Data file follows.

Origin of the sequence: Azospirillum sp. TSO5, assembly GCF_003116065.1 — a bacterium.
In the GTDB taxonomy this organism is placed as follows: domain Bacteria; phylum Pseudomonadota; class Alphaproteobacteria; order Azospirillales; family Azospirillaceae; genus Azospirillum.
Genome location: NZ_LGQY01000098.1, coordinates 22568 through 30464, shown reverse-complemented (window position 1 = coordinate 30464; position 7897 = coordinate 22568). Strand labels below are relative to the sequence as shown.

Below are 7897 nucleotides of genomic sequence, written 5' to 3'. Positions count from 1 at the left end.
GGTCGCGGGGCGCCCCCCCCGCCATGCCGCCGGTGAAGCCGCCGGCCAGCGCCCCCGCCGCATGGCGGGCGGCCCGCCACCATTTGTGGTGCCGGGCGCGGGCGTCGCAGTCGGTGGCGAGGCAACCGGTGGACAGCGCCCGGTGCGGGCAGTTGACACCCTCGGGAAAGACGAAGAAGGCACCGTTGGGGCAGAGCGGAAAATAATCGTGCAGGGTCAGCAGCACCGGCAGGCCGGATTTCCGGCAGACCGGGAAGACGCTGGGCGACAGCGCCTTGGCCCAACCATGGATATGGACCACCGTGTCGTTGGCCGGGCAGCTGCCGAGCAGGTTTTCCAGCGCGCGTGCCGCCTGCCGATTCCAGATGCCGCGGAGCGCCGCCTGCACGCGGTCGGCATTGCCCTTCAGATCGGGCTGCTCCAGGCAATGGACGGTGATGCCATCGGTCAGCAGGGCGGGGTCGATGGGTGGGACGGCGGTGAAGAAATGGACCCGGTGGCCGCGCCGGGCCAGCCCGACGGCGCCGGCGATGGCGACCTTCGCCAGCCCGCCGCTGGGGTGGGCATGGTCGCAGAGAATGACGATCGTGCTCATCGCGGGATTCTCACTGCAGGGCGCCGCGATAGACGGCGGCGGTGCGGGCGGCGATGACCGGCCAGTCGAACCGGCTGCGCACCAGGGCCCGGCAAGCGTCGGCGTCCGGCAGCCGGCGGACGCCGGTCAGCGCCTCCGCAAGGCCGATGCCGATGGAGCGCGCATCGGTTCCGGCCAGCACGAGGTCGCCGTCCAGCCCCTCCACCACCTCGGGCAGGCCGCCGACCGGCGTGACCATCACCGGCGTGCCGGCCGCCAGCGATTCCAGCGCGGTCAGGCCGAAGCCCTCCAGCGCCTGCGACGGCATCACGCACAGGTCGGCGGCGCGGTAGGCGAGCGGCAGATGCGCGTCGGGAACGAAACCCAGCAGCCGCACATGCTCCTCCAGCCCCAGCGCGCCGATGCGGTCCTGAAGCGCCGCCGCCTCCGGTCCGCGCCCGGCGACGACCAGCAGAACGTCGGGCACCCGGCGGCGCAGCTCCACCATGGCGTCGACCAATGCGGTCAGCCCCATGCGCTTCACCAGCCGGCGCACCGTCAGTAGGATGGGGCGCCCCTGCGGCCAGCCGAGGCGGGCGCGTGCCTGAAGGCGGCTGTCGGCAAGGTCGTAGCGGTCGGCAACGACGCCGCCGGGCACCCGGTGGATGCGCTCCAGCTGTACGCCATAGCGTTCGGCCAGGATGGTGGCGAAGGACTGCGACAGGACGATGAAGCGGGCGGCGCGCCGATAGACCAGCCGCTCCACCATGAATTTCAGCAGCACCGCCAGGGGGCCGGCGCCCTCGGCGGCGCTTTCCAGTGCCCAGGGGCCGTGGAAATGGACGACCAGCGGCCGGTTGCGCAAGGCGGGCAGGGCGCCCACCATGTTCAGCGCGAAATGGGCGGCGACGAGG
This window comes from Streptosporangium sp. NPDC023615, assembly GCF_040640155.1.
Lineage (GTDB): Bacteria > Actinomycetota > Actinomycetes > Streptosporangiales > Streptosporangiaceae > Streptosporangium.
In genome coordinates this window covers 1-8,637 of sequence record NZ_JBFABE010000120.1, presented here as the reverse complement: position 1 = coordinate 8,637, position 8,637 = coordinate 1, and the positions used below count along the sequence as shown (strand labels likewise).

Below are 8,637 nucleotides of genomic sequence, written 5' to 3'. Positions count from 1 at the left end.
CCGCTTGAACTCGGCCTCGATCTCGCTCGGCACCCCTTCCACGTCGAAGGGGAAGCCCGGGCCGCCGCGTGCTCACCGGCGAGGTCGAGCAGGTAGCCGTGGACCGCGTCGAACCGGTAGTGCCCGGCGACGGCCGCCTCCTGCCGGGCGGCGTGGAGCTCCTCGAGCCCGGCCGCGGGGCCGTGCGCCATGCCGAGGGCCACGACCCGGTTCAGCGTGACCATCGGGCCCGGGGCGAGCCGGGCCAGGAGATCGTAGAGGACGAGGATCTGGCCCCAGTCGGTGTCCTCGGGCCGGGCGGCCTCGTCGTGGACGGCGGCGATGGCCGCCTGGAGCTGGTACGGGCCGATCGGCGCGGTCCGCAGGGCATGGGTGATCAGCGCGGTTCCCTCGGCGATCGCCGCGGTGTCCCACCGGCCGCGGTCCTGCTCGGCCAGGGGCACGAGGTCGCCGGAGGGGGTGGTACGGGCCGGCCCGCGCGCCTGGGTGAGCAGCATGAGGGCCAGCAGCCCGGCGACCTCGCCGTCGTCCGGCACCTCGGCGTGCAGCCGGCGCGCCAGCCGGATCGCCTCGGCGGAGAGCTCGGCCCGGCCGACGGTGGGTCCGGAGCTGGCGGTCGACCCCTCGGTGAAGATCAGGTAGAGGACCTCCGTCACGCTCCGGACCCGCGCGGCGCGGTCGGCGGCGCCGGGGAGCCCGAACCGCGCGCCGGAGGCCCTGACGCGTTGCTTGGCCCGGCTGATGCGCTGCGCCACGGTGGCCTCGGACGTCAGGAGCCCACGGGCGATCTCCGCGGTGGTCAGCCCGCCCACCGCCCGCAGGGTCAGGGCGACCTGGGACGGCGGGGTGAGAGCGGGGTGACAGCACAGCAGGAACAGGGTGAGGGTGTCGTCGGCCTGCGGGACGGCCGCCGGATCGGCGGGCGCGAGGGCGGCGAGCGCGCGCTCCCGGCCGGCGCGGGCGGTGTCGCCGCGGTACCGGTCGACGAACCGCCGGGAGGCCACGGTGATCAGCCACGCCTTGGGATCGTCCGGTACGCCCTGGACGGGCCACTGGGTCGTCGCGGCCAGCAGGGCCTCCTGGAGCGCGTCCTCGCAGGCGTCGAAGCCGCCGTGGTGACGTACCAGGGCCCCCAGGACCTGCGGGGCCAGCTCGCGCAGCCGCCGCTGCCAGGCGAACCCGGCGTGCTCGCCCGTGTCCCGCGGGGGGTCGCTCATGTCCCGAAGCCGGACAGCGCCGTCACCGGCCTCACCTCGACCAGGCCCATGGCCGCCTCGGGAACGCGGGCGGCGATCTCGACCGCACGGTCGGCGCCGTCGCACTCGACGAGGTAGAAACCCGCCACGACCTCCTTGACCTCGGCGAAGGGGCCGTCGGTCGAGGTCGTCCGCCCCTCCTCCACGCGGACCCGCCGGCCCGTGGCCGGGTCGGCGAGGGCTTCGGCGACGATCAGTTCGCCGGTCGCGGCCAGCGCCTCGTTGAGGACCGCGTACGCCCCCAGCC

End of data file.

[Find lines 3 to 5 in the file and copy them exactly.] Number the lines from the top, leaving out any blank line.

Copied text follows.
Genome location: NZ_LGQY01000098.1, coordinates 22568 through 30464, shown reverse-complemented (window position 1 = coordinate 30464; position 7897 = coordinate 22568). Strand labels below are relative to the sequence as shown.

Below are 7897 nucleotides of genomic sequence, written 5' to 3'. Positions count from 1 at the left end.
GGTCGCGGGGCGCCCCCCCCGCCATGCCGCCGGTGAAGCCGCCGGCCAGCGCCCCCGCCGCATGGCGGGCGGCCCGCCACCATTTGTGGTGCCGGGCGCGGGCGTCGCAGTCGGTGGCGAGGCAACCGGTGGACAGCGCCCGGTGCGGGCAGTTGACACCCTCGGGAAAGACGAAGAAGGCACCGTTGGGGCAGAGCGGAAAATAATCGTGCAGGGTCAGCAGCACCGGCAGGCCGGATTTCCGGCAGACCGGGAAGACGCTGGGCGACAGCGCCTTGGCCCAACCATGGATATGGACCACCGTGTCGTTGGCCGGGCAGCTGCCGAGCAGGTTTTCCAGCGCGCGTGCCGCCTGCCGATTCCAGATGCCGCGGAGCGCCGCCTGCACGCGGTCGGCATTGCCCTTCAGATCGGGCTGCTCCAGGCAATGGACGGTGATGCCATCGGTCAGCAGGGCGGGGTCGATGGGTGGGACGGCGGTGAAGAAATGGACCCGGTGGCCGCGCCGGGCCAGCCCGACGGCGCCGGCGATGGCGACCTTCGCCAGCCCGCCGCTGGGGTGGGCATGGTCGCAGAGAATGACGATCGTGCTCATCGCGGGATTCTCACTGCAGGGCGCCGCGATAGACGGCGGCGGTGCGGGCGGCGATGACCGGCCAGTCGAACCGGCTGCGCACCAGGGCCCGGCAAGCGTCGGCGTCCGGCAGCCGGCGGACGCCGGTCAGCGCCTCCGCAAGGCCGATGCCGATGGAGCGCGCATCGGTTCCGGCCAGCACGAGGTCGCCGTCCAGCCCCTCCACCACCTCGGGCAGGCCGCCGACCGGCGTGACCATCACCGGCGTGCCGGCCGCCAGCGATTCCAGCGCGGTCAGGCCGAAGCCCTCCAGCGCCTGCGACGGCATCACGCACAGGTCGGCGGCGCGGTAGGCGAGCGGCAGATGCGCGTCGGGAACGAAACCCAGCAGCCGCACATGCTCCTCCAGCCCCAGCGCGCCGATGCGGTCCTGAAGCGCCGCCGCCTCCGGTCCGCGCCCGGCGACGACCAGCAGAACGTCGGGCACCCGGCGGCGCAGCTCCACCATGGCGTCGACCAATGCGGTCAGCCCCATGCGCTTCACCAGCCGGCGCACCGTCAGTAGGATGGGGCGCCCCTGCGGCCAGCCGAGGCGGGCGCGTGCCTGAAGGCGGCTGTCGGCAAGGTCGTAGCGGTCGGCAACGACGCCGCCGGGCACCCGGTGGATGCGCTCCAGCTGTACGCCATAGCGTTCGGCCAGGATGGTGGCGAAGGACTGCGACAGGACGATGAAGCGGGCGGCGCGCCGATAGACCAGCCGCTCCACCATGAATTTCAGCAGCACCGCCAGGGGGCCGGCGCCCTCGGCGGCGCTTTCCAGTGCCCAGGGGCCGTGGAAATGGACGACCAGCGGCCGGTTGCGCAAGGCGGGCAGGGCGCCCACCATGTTCAGCGCGAAATGGGCGGCGACGAGG